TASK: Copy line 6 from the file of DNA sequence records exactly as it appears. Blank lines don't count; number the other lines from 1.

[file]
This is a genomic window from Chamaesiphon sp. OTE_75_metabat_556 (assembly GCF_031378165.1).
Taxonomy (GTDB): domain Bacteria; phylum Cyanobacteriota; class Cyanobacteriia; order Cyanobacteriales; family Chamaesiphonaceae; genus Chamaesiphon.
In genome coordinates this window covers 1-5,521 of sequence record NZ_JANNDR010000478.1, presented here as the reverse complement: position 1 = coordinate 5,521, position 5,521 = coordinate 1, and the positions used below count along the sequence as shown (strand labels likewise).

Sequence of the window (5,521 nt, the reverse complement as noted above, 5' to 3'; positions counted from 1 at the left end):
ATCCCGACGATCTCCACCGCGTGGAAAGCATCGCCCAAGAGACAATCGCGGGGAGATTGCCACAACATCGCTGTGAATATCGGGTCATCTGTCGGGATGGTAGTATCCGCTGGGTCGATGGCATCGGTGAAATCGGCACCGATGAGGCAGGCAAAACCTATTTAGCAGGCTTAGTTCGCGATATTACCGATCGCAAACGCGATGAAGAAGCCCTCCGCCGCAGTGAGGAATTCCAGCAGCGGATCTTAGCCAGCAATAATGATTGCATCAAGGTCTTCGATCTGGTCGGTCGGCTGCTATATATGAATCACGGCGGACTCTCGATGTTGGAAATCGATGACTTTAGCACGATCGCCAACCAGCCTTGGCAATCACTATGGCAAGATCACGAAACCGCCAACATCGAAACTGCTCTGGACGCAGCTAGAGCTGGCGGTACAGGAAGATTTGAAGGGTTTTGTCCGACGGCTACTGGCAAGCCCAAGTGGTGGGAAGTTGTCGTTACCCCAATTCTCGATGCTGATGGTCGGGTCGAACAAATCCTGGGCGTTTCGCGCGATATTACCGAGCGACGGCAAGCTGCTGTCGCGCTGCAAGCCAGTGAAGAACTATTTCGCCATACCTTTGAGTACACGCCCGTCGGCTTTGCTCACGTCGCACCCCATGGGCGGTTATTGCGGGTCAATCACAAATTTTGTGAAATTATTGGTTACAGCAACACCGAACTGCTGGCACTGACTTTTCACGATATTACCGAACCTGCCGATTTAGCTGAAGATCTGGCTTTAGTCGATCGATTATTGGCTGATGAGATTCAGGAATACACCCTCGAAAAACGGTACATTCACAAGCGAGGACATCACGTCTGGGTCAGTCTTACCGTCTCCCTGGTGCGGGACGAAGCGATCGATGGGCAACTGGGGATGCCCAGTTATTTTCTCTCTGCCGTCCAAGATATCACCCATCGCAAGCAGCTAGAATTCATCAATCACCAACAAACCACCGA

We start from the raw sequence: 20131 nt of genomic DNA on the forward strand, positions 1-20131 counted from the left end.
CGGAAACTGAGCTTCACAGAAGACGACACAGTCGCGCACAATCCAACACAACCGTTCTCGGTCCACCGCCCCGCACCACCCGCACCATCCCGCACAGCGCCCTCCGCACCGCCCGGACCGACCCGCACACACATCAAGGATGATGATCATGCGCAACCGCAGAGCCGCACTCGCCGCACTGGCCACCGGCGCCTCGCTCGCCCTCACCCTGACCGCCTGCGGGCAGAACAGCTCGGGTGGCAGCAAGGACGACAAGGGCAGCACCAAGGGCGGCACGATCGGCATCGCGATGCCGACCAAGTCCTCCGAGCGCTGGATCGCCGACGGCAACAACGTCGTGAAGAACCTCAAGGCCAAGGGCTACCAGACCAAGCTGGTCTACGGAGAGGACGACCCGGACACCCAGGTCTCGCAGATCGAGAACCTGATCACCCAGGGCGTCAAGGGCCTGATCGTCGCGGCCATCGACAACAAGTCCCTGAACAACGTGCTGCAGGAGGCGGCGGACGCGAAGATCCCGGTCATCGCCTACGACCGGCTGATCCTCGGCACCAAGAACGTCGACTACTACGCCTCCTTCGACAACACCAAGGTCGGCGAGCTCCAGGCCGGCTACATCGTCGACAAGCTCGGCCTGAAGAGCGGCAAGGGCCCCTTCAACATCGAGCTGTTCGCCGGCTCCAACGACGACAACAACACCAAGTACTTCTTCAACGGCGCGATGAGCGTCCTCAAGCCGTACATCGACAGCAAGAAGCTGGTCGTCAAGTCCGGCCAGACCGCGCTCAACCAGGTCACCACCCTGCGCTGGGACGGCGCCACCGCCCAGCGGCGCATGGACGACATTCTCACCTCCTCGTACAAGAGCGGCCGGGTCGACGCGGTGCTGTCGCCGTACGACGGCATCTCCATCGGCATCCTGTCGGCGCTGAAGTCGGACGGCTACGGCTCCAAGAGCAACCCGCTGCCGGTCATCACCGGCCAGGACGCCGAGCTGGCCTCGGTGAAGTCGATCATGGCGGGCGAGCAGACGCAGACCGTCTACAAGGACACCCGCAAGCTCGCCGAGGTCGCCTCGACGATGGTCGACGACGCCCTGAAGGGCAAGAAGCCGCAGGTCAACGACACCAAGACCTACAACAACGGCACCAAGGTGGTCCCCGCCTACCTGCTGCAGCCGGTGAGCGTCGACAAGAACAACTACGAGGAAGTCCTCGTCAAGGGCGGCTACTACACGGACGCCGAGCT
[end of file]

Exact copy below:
We start from the raw sequence: 20131 nt of genomic DNA on the forward strand, positions 1-20131 counted from the left end.